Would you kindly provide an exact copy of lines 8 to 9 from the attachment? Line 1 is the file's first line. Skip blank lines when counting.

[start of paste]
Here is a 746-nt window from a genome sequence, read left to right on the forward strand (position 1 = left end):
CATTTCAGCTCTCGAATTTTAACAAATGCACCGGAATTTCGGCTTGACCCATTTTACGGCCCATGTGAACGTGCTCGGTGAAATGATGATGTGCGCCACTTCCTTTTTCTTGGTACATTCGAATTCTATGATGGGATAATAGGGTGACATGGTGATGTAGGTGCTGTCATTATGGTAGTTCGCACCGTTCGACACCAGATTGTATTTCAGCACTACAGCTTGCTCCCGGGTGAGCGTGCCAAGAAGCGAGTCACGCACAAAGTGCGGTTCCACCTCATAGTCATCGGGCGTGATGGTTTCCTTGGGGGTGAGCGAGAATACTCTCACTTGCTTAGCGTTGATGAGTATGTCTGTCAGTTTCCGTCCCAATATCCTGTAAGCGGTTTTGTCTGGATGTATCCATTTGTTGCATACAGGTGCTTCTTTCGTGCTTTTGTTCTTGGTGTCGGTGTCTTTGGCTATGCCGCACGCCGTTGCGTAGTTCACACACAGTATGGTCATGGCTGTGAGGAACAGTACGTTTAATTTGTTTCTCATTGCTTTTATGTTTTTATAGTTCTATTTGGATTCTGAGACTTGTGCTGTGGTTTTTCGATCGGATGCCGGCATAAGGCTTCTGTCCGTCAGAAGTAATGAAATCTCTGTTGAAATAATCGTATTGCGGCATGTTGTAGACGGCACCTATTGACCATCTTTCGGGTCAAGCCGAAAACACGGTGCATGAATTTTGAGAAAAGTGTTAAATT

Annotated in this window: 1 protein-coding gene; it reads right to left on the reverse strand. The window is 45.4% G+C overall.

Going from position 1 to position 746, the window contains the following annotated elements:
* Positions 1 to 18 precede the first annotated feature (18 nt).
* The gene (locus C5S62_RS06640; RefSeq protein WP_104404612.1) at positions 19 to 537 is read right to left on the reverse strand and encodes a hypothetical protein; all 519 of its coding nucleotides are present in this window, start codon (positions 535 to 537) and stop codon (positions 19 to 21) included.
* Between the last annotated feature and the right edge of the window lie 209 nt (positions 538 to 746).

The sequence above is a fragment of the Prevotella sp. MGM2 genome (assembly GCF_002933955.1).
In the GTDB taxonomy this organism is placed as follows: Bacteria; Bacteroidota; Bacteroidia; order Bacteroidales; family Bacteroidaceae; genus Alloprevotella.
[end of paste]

The sequence above is a fragment of the Prevotella sp. MGM2 genome (assembly GCF_002933955.1).
In the GTDB taxonomy this organism is placed as follows: Bacteria; Bacteroidota; Bacteroidia; order Bacteroidales; family Bacteroidaceae; genus Alloprevotella.